Homeless at Christmas – the sad tale of Sunderland’s destitute young people

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SCORES of homeless youngsters across Wearside are facing a bleak Christmas, new figures reveal.

Statistics from homelessness charity Centrepoint show that at least 18 young people in the city will spend the festive period living in a hostel. Of those 18 – aged between 16 and 24 – some may have families to care for.

The figures also show that between 2012 and 2013, 763 young people in Sunderland were rehoused after declaring themselves homeless to the city council.

Centrepoint public affairs manager Paul Noblet said the charity, which runs a hostel in Dundas Street, Monkwearmouth, is working to house an increasing number of youths in Sunderland.

“We work all year round to support young people when they become homeless,” he said.

“Both in Sunderland and across the North East we are seeing increasing numbers of families and young people at risk of homelessness who are finding themselves increasingly unable to keep a roof over their heads due to rising rents and high unemployment.”

Meanwhile, Shelter also reported that 166 children in the North East will wake up on Christmas morning in temporary accommodation.

The housing and homelessness charity interviewed 25 families who face “desperate living conditions.”

A report found that the majority are housed in just one room and forced to eat on the floor due to limited space, while others have to share a bathroom with strangers. The charity said most feel unsafe in their accommodation.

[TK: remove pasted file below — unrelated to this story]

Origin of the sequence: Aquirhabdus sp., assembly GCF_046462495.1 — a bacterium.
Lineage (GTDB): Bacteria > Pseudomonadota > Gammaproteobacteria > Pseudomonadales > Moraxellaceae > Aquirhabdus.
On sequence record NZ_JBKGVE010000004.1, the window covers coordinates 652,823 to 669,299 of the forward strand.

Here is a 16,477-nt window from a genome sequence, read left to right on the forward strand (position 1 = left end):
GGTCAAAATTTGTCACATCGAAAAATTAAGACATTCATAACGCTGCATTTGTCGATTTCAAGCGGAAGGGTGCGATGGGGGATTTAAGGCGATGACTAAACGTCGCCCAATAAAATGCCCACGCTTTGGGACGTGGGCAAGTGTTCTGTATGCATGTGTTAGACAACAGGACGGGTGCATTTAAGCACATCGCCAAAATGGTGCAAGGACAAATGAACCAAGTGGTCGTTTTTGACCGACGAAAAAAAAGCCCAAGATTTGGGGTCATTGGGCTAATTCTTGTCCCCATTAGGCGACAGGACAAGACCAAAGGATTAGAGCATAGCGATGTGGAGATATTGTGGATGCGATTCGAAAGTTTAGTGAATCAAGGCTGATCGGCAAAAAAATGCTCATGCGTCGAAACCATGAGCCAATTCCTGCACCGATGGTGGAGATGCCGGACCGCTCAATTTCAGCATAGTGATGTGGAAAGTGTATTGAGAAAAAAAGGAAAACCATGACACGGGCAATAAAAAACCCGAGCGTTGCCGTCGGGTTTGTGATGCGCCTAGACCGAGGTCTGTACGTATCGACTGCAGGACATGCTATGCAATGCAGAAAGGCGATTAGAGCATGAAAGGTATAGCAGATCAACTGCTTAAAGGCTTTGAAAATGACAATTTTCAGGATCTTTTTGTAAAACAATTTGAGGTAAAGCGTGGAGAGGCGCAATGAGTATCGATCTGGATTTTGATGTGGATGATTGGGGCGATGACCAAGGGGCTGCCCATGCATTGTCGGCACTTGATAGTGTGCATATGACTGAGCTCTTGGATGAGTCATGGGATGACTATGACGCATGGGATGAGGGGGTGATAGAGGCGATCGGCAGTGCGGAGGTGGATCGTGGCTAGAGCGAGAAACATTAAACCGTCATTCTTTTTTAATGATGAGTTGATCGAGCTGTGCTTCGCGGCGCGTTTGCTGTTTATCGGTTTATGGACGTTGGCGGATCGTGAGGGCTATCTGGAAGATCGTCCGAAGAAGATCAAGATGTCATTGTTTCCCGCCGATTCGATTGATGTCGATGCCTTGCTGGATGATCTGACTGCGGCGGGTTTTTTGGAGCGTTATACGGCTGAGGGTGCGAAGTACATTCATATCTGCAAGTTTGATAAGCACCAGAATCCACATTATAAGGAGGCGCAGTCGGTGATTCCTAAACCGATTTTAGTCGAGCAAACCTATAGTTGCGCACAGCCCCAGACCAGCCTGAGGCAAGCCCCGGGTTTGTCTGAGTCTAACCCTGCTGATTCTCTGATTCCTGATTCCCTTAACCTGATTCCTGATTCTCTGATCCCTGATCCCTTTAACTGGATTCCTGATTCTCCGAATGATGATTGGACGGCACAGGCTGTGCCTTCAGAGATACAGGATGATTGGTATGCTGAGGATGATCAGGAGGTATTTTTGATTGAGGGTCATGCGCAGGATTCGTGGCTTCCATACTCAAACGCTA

People also reported incidents such as drug use, and threats of violence which have been seen by children.

The statistics show that shockingly, there are 85,000 children enduring such conditions.

Campbell Robb, chief executive of Shelter, said the figures are an “absolute disgrace.”

“Sadly the constant pressure of soaring living costs combined with cuts to the housing safety net means that many will face an ongoing struggle to stay in their homes,” he said.

“We’ll be there to make sure families get the support they need to get back on their feet, but we need to see the Government rebuild our shredded safety net so it’s there to catch families who fall on hard times.”

Wearside TV architect George Clarke is an ambassador for Shelter.

“Coming from Sunderland myself, it’s heartbreaking to hear that so many families, including those from my hometown, will face the reality of waking up homeless on Christmas morning,” he said.

“While most of us will rightly be enjoying the holidays at home with our loved ones, Shelter helpline staff will be taking calls from families battling to keep a roof over their heads, or eating Christmas dinner sitting on the floor of a cramped hostel.”

Coun Graeme Miller, responsible for health, housing and adult services at Sunderland City Council, added: “Homelessness is a terrible situation for anyone to find themselves in but even more so at Christmas time.

“As a council we have tried over a number of years to prevent homelessness wherever possible by the commissioning of key services such as is the Centrepoint facility, which delivers a crucial service in the city by helping vulnerable young homeless people gain the support that they need.”

Anyone who may be at risk of homelessness can visit the council’s website at www.sunderland.gov.uk/housingadvice or tel: 520 5551.‬